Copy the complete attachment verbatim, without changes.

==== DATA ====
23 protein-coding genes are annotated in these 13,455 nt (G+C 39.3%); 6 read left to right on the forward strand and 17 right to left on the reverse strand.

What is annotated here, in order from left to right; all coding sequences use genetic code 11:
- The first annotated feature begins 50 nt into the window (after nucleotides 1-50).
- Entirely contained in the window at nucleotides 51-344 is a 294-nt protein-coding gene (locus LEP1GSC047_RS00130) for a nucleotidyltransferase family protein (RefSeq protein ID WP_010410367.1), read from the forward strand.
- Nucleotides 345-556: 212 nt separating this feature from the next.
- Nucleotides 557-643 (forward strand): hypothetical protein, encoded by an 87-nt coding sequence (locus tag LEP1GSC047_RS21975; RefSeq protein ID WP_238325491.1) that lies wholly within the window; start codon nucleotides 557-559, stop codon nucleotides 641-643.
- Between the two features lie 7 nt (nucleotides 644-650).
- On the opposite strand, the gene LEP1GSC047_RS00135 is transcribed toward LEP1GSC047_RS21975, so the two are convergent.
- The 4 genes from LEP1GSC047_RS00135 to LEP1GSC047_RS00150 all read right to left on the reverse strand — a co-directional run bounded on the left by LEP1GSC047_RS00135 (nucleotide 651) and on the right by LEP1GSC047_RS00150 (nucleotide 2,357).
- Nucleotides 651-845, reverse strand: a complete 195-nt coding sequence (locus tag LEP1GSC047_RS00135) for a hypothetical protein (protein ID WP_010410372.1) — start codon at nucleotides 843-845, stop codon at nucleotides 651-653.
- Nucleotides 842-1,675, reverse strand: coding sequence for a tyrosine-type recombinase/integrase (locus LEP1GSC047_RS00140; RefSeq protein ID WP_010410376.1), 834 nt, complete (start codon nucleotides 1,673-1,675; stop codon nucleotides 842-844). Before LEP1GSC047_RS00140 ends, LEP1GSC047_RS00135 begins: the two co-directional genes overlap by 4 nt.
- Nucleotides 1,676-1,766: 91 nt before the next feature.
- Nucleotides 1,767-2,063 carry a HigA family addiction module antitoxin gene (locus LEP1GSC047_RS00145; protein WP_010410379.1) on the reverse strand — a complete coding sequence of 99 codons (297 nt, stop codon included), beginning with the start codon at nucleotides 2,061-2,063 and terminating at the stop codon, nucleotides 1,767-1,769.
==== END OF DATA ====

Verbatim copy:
23 protein-coding genes are annotated in these 13,455 nt (G+C 39.3%); 6 read left to right on the forward strand and 17 right to left on the reverse strand.

What is annotated here, in order from left to right; all coding sequences use genetic code 11:
- The first annotated feature begins 50 nt into the window (after nucleotides 1-50).
- Entirely contained in the window at nucleotides 51-344 is a 294-nt protein-coding gene (locus LEP1GSC047_RS00130) for a nucleotidyltransferase family protein (RefSeq protein ID WP_010410367.1), read from the forward strand.
- Nucleotides 345-556: 212 nt separating this feature from the next.
- Nucleotides 557-643 (forward strand): hypothetical protein, encoded by an 87-nt coding sequence (locus tag LEP1GSC047_RS21975; RefSeq protein ID WP_238325491.1) that lies wholly within the window; start codon nucleotides 557-559, stop codon nucleotides 641-643.
- Between the two features lie 7 nt (nucleotides 644-650).
- On the opposite strand, the gene LEP1GSC047_RS00135 is transcribed toward LEP1GSC047_RS21975, so the two are convergent.
- The 4 genes from LEP1GSC047_RS00135 to LEP1GSC047_RS00150 all read right to left on the reverse strand — a co-directional run bounded on the left by LEP1GSC047_RS00135 (nucleotide 651) and on the right by LEP1GSC047_RS00150 (nucleotide 2,357).
- Nucleotides 651-845, reverse strand: a complete 195-nt coding sequence (locus tag LEP1GSC047_RS00135) for a hypothetical protein (protein ID WP_010410372.1) — start codon at nucleotides 843-845, stop codon at nucleotides 651-653.
- Nucleotides 842-1,675, reverse strand: coding sequence for a tyrosine-type recombinase/integrase (locus LEP1GSC047_RS00140; RefSeq protein ID WP_010410376.1), 834 nt, complete (start codon nucleotides 1,673-1,675; stop codon nucleotides 842-844). Before LEP1GSC047_RS00140 ends, LEP1GSC047_RS00135 begins: the two co-directional genes overlap by 4 nt.
- Nucleotides 1,676-1,766: 91 nt before the next feature.
- Nucleotides 1,767-2,063 carry a HigA family addiction module antitoxin gene (locus LEP1GSC047_RS00145; protein WP_010410379.1) on the reverse strand — a complete coding sequence of 99 codons (297 nt, stop codon included), beginning with the start codon at nucleotides 2,061-2,063 and terminating at the stop codon, nucleotides 1,767-1,769.